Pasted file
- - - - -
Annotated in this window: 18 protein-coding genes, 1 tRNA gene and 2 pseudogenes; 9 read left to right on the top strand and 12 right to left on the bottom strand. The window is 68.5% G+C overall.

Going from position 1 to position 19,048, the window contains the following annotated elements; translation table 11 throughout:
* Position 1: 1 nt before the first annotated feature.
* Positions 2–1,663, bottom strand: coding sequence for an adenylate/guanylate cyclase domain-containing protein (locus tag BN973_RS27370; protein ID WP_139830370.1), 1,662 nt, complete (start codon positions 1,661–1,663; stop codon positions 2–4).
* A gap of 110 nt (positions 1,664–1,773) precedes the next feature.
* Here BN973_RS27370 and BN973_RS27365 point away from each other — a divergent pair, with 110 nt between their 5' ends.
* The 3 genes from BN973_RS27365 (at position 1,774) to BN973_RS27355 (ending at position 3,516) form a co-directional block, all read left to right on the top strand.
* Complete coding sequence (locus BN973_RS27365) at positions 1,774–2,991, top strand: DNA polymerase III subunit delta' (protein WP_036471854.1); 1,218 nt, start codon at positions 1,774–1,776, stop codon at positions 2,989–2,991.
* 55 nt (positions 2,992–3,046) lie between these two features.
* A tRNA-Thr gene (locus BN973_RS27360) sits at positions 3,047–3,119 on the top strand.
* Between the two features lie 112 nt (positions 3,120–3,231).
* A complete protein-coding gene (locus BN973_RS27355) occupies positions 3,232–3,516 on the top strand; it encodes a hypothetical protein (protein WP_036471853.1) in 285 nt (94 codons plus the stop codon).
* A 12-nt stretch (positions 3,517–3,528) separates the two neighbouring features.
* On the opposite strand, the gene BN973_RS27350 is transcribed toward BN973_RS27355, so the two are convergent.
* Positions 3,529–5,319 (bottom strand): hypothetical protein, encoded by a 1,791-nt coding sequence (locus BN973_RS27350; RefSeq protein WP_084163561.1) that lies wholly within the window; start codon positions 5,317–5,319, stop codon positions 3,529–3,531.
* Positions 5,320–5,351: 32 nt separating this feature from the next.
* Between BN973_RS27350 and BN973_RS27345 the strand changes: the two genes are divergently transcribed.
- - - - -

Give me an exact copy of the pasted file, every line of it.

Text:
Annotated in this window: 18 protein-coding genes, 1 tRNA gene and 2 pseudogenes; 9 read left to right on the top strand and 12 right to left on the bottom strand. The window is 68.5% G+C overall.

Going from position 1 to position 19,048, the window contains the following annotated elements; translation table 11 throughout:
* Position 1: 1 nt before the first annotated feature.
* Positions 2–1,663, bottom strand: coding sequence for an adenylate/guanylate cyclase domain-containing protein (locus tag BN973_RS27370; protein ID WP_139830370.1), 1,662 nt, complete (start codon positions 1,661–1,663; stop codon positions 2–4).
* A gap of 110 nt (positions 1,664–1,773) precedes the next feature.
* Here BN973_RS27370 and BN973_RS27365 point away from each other — a divergent pair, with 110 nt between their 5' ends.
* The 3 genes from BN973_RS27365 (at position 1,774) to BN973_RS27355 (ending at position 3,516) form a co-directional block, all read left to right on the top strand.
* Complete coding sequence (locus BN973_RS27365) at positions 1,774–2,991, top strand: DNA polymerase III subunit delta' (protein WP_036471854.1); 1,218 nt, start codon at positions 1,774–1,776, stop codon at positions 2,989–2,991.
* 55 nt (positions 2,992–3,046) lie between these two features.
* A tRNA-Thr gene (locus BN973_RS27360) sits at positions 3,047–3,119 on the top strand.
* Between the two features lie 112 nt (positions 3,120–3,231).
* A complete protein-coding gene (locus BN973_RS27355) occupies positions 3,232–3,516 on the top strand; it encodes a hypothetical protein (protein WP_036471853.1) in 285 nt (94 codons plus the stop codon).
* A 12-nt stretch (positions 3,517–3,528) separates the two neighbouring features.
* On the opposite strand, the gene BN973_RS27350 is transcribed toward BN973_RS27355, so the two are convergent.
* Positions 3,529–5,319 (bottom strand): hypothetical protein, encoded by a 1,791-nt coding sequence (locus BN973_RS27350; RefSeq protein WP_084163561.1) that lies wholly within the window; start codon positions 5,317–5,319, stop codon positions 3,529–3,531.
* Positions 5,320–5,351: 32 nt separating this feature from the next.
* Between BN973_RS27350 and BN973_RS27345 the strand changes: the two genes are divergently transcribed.